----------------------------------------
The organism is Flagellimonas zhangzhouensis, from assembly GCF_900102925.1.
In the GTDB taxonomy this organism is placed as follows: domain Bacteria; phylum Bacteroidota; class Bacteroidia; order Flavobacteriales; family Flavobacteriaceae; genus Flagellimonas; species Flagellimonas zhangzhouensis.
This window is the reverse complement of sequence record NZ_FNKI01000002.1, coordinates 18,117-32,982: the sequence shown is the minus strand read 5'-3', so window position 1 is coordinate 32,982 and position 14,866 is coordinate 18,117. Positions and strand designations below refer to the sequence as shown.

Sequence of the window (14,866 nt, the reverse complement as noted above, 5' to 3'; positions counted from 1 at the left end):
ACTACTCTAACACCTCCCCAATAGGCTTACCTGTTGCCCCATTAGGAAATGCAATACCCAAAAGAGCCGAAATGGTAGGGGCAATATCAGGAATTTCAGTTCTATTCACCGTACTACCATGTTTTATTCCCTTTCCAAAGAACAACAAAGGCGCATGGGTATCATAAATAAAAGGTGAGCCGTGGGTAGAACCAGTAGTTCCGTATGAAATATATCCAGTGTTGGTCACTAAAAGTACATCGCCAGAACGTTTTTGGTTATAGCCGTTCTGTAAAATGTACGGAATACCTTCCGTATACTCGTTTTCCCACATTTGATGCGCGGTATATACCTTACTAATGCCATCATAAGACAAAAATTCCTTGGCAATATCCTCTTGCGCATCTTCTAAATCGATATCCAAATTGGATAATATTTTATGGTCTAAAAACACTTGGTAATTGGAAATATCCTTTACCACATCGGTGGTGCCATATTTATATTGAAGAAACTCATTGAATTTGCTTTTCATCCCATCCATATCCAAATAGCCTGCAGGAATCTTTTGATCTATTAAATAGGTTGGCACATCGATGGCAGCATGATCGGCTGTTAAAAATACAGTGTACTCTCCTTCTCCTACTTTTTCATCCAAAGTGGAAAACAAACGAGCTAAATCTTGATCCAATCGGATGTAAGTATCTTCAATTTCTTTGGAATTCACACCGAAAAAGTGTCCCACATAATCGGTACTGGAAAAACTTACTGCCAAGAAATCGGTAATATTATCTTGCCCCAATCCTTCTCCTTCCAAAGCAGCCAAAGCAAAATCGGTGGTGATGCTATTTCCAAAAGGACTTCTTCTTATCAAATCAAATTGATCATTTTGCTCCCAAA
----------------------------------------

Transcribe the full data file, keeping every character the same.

The organism is Flagellimonas zhangzhouensis, from assembly GCF_900102925.1.
In the GTDB taxonomy this organism is placed as follows: domain Bacteria; phylum Bacteroidota; class Bacteroidia; order Flavobacteriales; family Flavobacteriaceae; genus Flagellimonas; species Flagellimonas zhangzhouensis.
This window is the reverse complement of sequence record NZ_FNKI01000002.1, coordinates 18,117-32,982: the sequence shown is the minus strand read 5'-3', so window position 1 is coordinate 32,982 and position 14,866 is coordinate 18,117. Positions and strand designations below refer to the sequence as shown.

Sequence of the window (14,866 nt, the reverse complement as noted above, 5' to 3'; positions counted from 1 at the left end):
ACTACTCTAACACCTCCCCAATAGGCTTACCTGTTGCCCCATTAGGAAATGCAATACCCAAAAGAGCCGAAATGGTAGGGGCAATATCAGGAATTTCAGTTCTATTCACCGTACTACCATGTTTTATTCCCTTTCCAAAGAACAACAAAGGCGCATGGGTATCATAAATAAAAGGTGAGCCGTGGGTAGAACCAGTAGTTCCGTATGAAATATATCCAGTGTTGGTCACTAAAAGTACATCGCCAGAACGTTTTTGGTTATAGCCGTTCTGTAAAATGTACGGAATACCTTCCGTATACTCGTTTTCCCACATTTGATGCGCGGTATATACCTTACTAATGCCATCATAAGACAAAAATTCCTTGGCAATATCCTCTTGCGCATCTTCTAAATCGATATCCAAATTGGATAATATTTTATGGTCTAAAAACACTTGGTAATTGGAAATATCCTTTACCACATCGGTGGTGCCATATTTATATTGAAGAAACTCATTGAATTTGCTTTTCATCCCATCCATATCCAAATAGCCTGCAGGAATCTTTTGATCTATTAAATAGGTTGGCACATCGATGGCAGCATGATCGGCTGTTAAAAATACAGTGTACTCTCCTTCTCCTACTTTTTCATCCAAAGTGGAAAACAAACGAGCTAAATCTTGATCCAATCGGATGTAAGTATCTTCAATTTCTTTGGAATTCACACCGAAAAAGTGTCCCACATAATCGGTACTGGAAAAACTTACTGCCAAGAAATCGGTAATATTATCTTGCCCCAATCCTTCTCCTTCCAAAGCAGCCAAAGCAAAATCGGTGGTGATGCTATTTCCAAAAGGACTTCTTCTTATCAAATCAAATTGATCATTTTGCTCCCAAA